These exceptionally well-written novels carry serious literary weight, because these authors know what they're doing. But have no fear: these books are seriously good, but not pretentious, depressing, or boring.
This thrilling novel is a dream come true for fans of The Kitchen House but it stands just fine on its own. Jamie Pyke is a man with a dangerous secret. He's been living far from his plantation home in the relative safety of Philadelphia, but when the son of a dear friend is captured by slave traders and sold down to Virginia, he risks everything to set off in pursuit of him. Grissom's rich characters practically leap off the page. Pair with The Gilded Years for a fascinating combo. Published April 5 2016. More info →
Because Cleave tackles such heavy-hitting subjects, this is the first of his novels I've had the guts to try. I knew I had to read this when my husband (who beat me to it) couldn't stop sharing Cleave's well-turned sentences aloud. There have been so many WWII novels of late; this tale of four young, warm, wise-cracking friends in wartime England is a standout in the genre. Through their characters, Cleave throws issues of wartime morality, race, and class into sharp relief. This is for you if you love a great story and admire a beautifully-rendered, wry turn of phrase. Think of this as the witty but no less devastating companion to All the Light We Cannot See. Publication date May 3 2016. More info →
Part campus novel, part literary treasure hunt. A mysterious development sets an Oxford student on the chase to unraveling the mysteries of the Brontë family, as well as the heroine's own. If you like your heroines quick-witted and cantankerous, and if you're fascinated by the story behind the story, this is for you. Reminiscent of A. S. Byatt's Possession. Required reading for fans of Charlie Lovett's 2014 literary escapade The Bookman's Tale. It also has echoes of A. S. Byatt's Possession. Pair with Jane Steele, of course, and if your book club wants to revisit Jane Eyre and Wuthering Heights while you're at it, so much the better. Publication date March 1 2016. More info →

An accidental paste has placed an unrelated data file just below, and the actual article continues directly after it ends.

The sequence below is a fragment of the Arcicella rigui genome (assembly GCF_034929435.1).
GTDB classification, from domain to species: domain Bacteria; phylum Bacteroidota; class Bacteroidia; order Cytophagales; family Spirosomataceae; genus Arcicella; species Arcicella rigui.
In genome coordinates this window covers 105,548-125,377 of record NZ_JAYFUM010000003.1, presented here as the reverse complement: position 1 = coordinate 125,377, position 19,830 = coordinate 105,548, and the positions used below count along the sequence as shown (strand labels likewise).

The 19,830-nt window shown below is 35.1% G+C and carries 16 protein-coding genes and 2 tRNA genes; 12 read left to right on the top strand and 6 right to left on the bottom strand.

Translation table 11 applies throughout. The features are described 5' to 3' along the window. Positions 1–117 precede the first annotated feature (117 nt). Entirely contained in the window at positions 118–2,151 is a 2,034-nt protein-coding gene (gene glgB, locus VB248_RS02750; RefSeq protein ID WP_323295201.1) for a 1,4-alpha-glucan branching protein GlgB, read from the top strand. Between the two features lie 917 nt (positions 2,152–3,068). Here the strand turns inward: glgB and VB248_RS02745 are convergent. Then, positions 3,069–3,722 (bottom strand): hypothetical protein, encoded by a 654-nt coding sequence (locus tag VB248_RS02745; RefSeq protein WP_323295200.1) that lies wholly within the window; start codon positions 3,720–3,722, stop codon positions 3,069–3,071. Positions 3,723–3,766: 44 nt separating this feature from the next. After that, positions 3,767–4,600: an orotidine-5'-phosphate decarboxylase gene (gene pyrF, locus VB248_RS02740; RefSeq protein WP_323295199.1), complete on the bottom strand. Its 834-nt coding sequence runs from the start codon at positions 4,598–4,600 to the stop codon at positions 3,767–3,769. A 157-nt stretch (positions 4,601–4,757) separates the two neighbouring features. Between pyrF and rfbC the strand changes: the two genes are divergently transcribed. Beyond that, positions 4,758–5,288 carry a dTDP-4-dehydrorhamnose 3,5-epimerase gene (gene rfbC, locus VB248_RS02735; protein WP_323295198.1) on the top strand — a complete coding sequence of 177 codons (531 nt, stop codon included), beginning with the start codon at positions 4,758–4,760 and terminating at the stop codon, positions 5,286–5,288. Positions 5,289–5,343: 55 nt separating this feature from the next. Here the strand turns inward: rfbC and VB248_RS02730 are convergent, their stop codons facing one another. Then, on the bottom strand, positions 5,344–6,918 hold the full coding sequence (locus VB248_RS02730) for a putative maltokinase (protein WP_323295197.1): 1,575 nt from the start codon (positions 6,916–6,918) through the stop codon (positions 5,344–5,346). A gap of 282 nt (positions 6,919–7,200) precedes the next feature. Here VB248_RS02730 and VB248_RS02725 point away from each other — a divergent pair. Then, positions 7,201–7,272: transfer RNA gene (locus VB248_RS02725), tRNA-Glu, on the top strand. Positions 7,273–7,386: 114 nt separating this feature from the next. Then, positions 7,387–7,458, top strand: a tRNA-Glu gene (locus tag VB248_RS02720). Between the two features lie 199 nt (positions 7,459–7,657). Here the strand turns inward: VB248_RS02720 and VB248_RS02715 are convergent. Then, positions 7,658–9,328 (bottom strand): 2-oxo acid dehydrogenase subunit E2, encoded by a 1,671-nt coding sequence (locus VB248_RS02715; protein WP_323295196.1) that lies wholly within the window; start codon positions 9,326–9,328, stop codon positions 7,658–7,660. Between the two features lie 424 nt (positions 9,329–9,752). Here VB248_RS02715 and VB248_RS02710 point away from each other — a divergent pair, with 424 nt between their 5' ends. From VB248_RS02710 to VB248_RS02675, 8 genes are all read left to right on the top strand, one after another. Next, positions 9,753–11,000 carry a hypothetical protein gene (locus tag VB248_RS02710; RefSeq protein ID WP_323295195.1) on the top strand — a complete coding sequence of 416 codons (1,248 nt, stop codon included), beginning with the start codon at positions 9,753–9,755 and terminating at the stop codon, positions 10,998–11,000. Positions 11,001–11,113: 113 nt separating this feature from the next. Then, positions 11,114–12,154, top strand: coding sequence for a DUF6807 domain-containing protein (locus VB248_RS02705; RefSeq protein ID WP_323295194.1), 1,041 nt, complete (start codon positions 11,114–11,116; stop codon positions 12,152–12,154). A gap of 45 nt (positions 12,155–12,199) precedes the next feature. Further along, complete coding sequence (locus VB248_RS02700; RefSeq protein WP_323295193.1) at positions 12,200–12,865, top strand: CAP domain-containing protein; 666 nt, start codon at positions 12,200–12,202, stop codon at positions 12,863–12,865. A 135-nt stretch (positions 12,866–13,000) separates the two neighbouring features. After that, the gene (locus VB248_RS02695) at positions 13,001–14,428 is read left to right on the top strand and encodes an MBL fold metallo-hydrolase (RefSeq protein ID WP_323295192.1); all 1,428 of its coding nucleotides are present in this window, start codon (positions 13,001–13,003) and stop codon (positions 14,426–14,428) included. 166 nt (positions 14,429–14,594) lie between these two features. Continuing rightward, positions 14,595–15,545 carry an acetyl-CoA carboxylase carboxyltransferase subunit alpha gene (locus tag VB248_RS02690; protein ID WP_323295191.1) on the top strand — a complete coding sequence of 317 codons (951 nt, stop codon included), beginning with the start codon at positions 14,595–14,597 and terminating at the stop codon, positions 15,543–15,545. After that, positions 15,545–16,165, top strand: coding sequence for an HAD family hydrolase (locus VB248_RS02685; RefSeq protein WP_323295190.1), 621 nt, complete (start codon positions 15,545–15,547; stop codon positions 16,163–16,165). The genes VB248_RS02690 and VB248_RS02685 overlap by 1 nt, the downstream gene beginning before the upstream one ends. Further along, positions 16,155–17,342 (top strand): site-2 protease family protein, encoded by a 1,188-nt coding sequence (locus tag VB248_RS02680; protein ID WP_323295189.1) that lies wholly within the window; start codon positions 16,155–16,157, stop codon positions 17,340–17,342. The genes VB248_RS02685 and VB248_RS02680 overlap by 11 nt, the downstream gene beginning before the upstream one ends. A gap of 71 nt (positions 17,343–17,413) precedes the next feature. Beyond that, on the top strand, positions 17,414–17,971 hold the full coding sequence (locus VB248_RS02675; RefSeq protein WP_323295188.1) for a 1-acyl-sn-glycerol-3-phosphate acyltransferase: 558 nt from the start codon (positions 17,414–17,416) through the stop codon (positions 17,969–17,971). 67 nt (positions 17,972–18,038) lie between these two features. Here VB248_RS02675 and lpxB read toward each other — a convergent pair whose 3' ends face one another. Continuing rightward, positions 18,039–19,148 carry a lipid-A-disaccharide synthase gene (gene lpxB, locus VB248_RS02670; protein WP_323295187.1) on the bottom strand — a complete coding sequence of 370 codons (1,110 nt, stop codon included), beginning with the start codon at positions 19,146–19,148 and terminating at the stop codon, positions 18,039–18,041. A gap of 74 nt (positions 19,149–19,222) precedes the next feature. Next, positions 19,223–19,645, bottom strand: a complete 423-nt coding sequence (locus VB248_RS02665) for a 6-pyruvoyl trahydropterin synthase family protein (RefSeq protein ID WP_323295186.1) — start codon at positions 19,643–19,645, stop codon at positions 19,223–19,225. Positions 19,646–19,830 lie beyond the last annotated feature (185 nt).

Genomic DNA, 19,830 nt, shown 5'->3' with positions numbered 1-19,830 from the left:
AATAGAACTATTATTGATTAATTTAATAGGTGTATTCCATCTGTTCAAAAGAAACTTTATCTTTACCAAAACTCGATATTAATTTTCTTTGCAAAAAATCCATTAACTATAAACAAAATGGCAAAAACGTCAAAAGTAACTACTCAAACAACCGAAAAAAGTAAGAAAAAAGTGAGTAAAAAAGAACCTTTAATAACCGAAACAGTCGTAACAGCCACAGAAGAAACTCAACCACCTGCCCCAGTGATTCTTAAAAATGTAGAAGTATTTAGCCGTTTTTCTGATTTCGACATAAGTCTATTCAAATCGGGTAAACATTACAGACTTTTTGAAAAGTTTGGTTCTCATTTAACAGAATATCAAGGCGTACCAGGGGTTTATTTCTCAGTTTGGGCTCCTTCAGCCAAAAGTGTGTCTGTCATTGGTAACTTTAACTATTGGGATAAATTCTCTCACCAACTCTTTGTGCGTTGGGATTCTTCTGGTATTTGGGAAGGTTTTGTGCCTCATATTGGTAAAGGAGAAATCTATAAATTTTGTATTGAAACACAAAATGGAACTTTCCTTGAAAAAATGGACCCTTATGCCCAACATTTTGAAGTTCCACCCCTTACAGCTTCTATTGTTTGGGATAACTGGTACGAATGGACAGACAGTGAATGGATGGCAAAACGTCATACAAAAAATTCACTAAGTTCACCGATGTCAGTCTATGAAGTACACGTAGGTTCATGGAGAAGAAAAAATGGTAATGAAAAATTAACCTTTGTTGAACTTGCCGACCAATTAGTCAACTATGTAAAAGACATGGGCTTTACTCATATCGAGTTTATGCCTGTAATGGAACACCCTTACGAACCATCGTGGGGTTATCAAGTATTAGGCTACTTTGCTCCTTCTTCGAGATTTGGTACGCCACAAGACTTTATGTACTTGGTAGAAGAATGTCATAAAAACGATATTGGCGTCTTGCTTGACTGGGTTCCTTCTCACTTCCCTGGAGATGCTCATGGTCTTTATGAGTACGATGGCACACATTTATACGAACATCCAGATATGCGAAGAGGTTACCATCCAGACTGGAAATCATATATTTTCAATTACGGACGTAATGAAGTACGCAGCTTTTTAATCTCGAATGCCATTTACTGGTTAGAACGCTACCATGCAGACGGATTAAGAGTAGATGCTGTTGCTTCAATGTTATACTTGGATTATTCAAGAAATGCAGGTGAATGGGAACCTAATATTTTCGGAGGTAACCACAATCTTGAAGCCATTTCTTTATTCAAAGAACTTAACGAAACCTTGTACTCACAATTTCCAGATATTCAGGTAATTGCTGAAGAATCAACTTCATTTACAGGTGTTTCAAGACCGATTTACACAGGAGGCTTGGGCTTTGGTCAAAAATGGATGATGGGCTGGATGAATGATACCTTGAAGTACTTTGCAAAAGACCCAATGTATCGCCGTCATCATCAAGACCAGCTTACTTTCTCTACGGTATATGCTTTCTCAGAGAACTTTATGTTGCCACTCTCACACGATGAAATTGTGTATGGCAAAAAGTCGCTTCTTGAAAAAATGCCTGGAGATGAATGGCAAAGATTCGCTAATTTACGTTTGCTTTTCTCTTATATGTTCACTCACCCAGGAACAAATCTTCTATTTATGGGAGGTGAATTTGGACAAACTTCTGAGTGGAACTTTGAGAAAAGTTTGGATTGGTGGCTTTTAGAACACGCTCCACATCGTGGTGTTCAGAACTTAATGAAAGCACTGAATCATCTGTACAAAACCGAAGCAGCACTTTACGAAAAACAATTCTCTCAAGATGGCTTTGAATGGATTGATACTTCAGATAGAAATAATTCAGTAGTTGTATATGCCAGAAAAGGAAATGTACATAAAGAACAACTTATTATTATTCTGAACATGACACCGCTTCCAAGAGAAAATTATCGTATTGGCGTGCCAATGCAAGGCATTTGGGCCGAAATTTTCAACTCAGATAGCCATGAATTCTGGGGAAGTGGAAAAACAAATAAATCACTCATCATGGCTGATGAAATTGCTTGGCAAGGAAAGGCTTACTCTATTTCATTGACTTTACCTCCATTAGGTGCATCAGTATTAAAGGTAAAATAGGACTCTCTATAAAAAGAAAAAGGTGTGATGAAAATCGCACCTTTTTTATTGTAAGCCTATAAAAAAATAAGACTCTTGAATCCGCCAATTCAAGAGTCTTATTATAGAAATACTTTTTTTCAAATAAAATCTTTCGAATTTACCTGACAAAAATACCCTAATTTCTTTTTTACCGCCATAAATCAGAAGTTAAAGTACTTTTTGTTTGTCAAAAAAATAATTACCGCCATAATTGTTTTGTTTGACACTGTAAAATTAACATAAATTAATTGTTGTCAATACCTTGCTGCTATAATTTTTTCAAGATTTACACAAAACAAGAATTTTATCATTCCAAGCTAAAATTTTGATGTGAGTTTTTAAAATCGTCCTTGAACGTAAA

I loved Lawhon's historical fiction debut The Wife, the Maid, and the Mistress and was eager to read her next work. Her second novel puts an interesting spin on a tragic historical event: the 1937 Hindenburg disaster. This entertaining, suspenseful tale is told from multiple points of view and is based on the lives of real characters. The enigmatic setting—aboard the luxurious yet claustrophobic airship—captures your imagination. My husband surprised me by loving this. For fans of Agatha Christie and Kate Morton. Publication date February 23, 2016. More info →
Talk about the ultimate road trip: when blues musician Corey Ainsworth stumbles upon a relic that makes her question her parentage, she hits the road in Elvis's car on a winding journey through the deep south and her own tangled family history. It's a little bit Elizabethtown, a little bit Walk the Line. If you (or your mother) have ever been obsessed with the king, this is for you. Recommended reading for Joshilyn Jackson fans. Publication date May 24 2016. More info →